HEPL, founded in 1947 as Stanford's first Independent Laboratory, provides facilities and administrative structure enabling faculty to do research that spans across the boundaries of a single department or school—for example: physics & engineering or physics & biology/medicine. The Independent Laboratory concept, in many ways unique to Stanford, facilitates world-class research and teaching.
For more information about HEPL research, see the Research page.
Post-Doc researchers Brett
and Hugo Paris, with Undergrad assistant
Litwan Gan, standing in front of the test
mass/mirror isolation system in the
Stanford LIGO Lab.
Excerpted from a news story by Bjorn Carey in the Stanford Report, February 11, 2016
Today an international team of scientists excitedly announced that they had directly observed gravitational waves, often described as ripples in the fabric of spacetime. The discovery of gravitational waves confirms a prediction that Albert Einstein made nearly 100 years ago to shore up his general theory of relativity.
The detection was made by the twin Laser Interferometer Gravitational-wave Observatory (LIGO) detectors, an experiment led by researchers at Caltech and MIT that includes more than 1,000 affiliated scientists, including several Stanford physicists and engineers who have played key roles in the program since it was launched. The instrument systems that made the detection possible were built in part on a legacy of interdisciplinary technological advances made by Stanford scientists.
In November 1915, Albert Einstein presented his field equations—the basis of his general theory of relativity—to the Prussian Academy of Science. Exactly 100 years later, a definative volume detailing the science, technologies and data analysis of the landmark Gravity Probe B experiment was published in a special focus issue of the Institute of Physics Journal, Classical and Quantum Gravity (Volume 32, Number 22, 19 November 2015).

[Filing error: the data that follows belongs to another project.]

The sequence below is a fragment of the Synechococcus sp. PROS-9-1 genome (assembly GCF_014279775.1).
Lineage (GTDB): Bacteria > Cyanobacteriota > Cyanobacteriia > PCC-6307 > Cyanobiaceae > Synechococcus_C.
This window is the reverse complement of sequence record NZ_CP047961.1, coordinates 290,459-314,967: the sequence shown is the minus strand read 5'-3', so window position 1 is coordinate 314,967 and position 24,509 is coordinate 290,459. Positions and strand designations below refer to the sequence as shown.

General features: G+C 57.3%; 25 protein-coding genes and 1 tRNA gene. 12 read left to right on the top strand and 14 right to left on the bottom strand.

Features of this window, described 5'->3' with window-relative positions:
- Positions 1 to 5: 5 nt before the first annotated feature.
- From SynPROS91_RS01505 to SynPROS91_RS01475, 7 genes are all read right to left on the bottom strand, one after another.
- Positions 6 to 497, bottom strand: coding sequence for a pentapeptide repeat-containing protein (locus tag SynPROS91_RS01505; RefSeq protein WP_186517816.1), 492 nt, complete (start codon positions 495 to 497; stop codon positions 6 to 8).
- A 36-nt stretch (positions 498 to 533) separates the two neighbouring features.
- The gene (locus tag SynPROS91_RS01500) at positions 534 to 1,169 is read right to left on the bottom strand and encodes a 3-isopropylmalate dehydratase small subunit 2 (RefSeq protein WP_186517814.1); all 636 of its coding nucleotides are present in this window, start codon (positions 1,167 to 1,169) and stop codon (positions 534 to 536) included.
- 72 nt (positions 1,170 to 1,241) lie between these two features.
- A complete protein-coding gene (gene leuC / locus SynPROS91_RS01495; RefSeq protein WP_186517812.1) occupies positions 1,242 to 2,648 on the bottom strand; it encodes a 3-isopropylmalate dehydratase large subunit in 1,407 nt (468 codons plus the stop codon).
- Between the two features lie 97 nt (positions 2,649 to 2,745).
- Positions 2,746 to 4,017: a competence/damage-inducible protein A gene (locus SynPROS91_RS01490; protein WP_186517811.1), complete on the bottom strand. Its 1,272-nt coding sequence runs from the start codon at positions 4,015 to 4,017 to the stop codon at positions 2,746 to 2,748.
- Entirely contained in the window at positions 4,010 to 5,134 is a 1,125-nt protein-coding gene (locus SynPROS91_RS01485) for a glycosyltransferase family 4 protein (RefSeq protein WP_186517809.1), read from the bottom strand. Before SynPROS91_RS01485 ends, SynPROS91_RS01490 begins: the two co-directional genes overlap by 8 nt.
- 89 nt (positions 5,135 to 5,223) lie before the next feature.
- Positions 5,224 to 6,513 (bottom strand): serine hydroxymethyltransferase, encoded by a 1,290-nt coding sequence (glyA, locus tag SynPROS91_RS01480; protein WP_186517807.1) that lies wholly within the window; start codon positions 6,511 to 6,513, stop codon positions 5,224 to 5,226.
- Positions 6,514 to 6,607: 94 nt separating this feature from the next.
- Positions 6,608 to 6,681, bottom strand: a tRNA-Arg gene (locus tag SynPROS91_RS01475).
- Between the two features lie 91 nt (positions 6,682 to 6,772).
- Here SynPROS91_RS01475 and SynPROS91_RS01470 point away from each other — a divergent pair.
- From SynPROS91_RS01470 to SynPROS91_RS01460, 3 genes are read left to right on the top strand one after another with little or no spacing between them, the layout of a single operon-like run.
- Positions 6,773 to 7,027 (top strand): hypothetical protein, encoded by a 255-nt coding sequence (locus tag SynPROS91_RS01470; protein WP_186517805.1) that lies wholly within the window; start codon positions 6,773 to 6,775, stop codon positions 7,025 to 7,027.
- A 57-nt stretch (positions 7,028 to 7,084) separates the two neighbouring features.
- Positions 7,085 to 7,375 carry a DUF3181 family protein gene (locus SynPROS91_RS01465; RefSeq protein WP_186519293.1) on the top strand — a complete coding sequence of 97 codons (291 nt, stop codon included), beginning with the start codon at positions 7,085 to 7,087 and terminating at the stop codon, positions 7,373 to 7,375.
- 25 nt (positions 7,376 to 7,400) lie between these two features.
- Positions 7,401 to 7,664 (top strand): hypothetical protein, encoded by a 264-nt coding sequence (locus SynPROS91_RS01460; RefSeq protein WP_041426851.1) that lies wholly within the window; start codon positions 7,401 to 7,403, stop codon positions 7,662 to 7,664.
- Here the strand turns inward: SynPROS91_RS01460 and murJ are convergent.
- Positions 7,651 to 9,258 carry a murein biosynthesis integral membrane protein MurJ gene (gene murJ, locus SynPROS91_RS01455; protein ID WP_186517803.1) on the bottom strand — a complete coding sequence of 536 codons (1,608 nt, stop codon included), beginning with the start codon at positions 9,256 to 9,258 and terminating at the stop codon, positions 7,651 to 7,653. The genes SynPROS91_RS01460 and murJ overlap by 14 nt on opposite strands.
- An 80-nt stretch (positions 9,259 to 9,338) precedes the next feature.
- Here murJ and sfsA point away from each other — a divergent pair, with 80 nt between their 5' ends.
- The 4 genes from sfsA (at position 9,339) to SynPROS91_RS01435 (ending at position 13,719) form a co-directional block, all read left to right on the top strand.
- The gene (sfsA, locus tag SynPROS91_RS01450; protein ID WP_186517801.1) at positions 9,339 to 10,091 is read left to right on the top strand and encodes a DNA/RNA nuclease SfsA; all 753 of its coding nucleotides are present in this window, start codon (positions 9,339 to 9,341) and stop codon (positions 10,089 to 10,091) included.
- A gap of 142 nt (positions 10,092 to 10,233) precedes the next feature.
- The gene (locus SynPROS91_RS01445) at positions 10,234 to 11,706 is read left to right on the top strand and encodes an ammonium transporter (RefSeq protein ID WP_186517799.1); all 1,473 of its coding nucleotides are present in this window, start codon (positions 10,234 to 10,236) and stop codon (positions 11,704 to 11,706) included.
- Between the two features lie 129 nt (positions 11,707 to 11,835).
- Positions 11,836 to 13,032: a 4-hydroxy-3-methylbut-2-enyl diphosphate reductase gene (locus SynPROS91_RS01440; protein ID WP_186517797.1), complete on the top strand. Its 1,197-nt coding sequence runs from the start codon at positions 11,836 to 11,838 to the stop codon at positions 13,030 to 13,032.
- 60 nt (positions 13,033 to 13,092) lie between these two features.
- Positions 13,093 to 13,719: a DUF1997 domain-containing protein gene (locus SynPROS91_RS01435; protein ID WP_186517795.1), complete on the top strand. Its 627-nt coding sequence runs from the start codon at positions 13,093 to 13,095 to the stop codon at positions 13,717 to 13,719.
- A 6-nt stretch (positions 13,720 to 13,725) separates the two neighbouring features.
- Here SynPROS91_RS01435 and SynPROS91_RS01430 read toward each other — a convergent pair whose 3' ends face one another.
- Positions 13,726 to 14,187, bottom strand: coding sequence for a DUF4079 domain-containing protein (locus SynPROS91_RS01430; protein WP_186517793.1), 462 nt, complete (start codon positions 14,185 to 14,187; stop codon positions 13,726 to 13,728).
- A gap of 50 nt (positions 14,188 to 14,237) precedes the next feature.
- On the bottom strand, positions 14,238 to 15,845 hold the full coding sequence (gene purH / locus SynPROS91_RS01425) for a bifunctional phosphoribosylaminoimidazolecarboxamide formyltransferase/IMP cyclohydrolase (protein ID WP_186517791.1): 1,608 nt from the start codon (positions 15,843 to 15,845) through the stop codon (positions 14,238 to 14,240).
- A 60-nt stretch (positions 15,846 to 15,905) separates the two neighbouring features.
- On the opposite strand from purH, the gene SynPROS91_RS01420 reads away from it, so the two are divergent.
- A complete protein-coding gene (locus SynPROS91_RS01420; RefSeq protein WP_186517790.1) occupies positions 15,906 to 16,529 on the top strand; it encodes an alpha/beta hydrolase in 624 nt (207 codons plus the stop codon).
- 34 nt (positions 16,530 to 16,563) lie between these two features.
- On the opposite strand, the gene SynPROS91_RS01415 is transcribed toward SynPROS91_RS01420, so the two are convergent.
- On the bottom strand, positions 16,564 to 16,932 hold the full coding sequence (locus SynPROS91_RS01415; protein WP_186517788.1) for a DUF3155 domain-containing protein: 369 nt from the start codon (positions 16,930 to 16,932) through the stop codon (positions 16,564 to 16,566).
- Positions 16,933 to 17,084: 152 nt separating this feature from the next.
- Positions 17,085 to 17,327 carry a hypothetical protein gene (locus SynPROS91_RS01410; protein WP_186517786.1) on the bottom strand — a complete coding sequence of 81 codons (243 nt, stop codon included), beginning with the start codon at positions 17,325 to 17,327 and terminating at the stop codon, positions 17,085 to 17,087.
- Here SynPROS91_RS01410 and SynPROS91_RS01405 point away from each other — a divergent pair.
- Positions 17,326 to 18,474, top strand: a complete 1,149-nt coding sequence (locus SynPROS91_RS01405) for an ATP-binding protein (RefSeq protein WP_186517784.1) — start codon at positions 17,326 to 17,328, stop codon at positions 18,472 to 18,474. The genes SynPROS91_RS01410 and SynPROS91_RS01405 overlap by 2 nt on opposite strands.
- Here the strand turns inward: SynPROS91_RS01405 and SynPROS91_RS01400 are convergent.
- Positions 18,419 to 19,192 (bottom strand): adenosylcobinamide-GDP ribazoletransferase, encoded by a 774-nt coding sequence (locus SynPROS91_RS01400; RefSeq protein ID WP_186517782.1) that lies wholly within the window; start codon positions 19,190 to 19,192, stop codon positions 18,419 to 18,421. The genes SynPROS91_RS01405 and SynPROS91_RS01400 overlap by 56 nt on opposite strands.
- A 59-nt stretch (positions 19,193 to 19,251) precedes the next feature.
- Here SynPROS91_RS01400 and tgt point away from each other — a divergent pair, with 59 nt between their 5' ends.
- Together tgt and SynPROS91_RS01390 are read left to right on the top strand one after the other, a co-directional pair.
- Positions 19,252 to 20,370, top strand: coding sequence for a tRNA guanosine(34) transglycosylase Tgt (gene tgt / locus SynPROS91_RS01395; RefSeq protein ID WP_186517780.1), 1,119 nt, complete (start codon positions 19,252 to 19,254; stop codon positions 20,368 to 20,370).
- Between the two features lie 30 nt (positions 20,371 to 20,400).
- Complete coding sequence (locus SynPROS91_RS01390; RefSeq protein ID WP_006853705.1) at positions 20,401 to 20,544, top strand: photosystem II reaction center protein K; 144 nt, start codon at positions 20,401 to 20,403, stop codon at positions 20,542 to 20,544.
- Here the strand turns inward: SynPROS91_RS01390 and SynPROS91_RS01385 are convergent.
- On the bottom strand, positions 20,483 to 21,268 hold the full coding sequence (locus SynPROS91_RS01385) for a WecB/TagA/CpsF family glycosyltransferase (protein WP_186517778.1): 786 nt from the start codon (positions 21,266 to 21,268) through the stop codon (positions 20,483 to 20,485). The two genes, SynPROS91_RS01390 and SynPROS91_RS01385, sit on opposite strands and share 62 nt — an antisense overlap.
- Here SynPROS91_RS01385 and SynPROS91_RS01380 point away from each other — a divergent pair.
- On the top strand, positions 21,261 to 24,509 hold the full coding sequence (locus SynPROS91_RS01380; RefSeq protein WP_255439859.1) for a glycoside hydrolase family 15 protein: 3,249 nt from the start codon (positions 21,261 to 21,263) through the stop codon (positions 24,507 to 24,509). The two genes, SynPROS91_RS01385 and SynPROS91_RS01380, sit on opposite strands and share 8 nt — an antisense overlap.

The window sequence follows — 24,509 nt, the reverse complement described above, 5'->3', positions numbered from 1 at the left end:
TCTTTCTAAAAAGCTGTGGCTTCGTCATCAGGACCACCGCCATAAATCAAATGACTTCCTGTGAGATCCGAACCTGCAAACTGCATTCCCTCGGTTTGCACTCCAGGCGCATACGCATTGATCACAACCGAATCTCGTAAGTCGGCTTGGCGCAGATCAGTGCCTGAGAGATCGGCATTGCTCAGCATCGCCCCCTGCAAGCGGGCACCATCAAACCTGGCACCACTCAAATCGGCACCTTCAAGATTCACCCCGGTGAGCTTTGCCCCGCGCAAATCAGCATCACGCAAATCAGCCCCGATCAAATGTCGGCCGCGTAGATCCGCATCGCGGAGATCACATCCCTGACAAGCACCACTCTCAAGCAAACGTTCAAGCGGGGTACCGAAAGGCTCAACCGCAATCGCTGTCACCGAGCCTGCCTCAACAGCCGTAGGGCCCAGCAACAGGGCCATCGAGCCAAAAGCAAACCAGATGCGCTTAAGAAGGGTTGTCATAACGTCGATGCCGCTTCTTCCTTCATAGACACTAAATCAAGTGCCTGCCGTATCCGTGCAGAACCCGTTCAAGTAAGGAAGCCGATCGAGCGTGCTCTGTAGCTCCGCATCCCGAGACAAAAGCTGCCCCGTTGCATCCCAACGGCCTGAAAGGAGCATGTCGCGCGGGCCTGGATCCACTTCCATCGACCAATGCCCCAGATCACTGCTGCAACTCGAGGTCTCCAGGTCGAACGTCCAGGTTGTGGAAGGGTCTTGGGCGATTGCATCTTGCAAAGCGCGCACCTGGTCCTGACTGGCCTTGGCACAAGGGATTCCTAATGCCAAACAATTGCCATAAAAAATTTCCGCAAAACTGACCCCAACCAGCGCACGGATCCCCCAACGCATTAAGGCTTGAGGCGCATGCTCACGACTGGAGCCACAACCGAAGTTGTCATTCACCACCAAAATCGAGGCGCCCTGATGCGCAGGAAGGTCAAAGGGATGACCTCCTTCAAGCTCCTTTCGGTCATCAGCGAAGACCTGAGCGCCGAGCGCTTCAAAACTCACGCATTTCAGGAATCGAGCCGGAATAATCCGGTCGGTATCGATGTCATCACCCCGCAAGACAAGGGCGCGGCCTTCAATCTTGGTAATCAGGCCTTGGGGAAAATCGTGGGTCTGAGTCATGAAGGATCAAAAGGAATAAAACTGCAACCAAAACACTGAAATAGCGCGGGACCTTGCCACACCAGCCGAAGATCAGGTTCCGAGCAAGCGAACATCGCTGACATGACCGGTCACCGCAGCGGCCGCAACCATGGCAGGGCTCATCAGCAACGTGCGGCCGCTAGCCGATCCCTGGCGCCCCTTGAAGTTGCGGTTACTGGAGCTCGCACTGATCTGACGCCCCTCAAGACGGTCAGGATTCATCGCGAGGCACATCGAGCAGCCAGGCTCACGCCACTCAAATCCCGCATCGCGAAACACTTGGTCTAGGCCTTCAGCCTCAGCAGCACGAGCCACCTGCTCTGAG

Gravity Probe B (GP-B) was a 48-year HEPL/NASA/Lockheed Martin experimental physics mission that used four ultra-precise, spherical gyroscopes and a telescope, housed in a satellite orbiting 642 km (400 mi) above the Earth, to measure directly, with unprecedented accuracy, two extraordinary effects predicted by Einstein's general theory of relativity: 1) the geodetic effect—the amount by which the Earth warps the local spacetime in which it resides and 2) the frame-dragging effect—the amount by which the rotating Earth drags its local spacetime around with it.
First proposed in 1960 by Leonard Schiff, then chairman of the Stanford Physics Department and funded by NASA from 1963-2008, the GP-B spacecraft finally launched on 20 April 2004. The final results, verifying Einstein's predicted geodetic and frame-dragging measurements, were announced at a press conference at NASA Headquaters on 4 May 2011.